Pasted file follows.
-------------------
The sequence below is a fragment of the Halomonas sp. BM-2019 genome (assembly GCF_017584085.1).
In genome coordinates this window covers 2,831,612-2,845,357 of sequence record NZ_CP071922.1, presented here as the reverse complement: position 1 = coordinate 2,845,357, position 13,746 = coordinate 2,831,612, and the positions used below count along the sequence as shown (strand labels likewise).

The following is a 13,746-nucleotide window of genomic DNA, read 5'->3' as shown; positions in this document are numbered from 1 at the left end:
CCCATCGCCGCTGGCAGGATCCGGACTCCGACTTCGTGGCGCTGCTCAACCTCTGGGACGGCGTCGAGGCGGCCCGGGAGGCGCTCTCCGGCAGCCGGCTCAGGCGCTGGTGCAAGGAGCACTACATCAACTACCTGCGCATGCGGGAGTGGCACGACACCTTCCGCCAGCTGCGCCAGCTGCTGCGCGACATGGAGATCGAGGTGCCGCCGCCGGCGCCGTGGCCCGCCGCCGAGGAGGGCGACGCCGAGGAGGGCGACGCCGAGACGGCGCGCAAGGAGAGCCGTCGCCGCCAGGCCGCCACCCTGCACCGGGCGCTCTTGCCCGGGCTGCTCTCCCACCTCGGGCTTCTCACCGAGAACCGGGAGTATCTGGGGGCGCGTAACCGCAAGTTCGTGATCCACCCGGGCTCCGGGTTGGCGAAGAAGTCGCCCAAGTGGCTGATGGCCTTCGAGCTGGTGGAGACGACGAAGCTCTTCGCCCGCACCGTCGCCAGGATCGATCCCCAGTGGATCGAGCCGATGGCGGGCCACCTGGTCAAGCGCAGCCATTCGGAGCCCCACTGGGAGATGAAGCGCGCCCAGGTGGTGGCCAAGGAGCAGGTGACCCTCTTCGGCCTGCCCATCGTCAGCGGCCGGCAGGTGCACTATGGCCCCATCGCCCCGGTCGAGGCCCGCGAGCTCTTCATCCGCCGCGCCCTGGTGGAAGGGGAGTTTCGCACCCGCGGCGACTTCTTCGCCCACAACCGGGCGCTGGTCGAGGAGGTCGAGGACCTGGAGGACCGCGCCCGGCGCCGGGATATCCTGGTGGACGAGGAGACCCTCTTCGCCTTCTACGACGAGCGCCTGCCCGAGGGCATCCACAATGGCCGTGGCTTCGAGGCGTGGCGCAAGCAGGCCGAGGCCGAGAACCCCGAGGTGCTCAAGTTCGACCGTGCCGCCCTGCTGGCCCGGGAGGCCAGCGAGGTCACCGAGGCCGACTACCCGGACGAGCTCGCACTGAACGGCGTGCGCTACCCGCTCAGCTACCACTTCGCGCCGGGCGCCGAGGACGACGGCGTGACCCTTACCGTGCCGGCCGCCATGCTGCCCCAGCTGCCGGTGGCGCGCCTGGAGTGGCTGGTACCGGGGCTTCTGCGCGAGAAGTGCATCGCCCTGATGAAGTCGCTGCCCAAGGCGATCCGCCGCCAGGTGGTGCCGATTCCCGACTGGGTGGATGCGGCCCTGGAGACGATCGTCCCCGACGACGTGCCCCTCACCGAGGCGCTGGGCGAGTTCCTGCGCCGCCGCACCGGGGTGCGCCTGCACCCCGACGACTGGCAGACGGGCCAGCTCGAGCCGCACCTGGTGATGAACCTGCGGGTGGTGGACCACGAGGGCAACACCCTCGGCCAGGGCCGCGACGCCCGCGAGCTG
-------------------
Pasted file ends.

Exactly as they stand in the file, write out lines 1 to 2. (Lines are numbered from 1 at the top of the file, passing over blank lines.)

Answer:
The sequence below is a fragment of the Halomonas sp. BM-2019 genome (assembly GCF_017584085.1).
In genome coordinates this window covers 2,831,612-2,845,357 of sequence record NZ_CP071922.1, presented here as the reverse complement: position 1 = coordinate 2,845,357, position 13,746 = coordinate 2,831,612, and the positions used below count along the sequence as shown (strand labels likewise).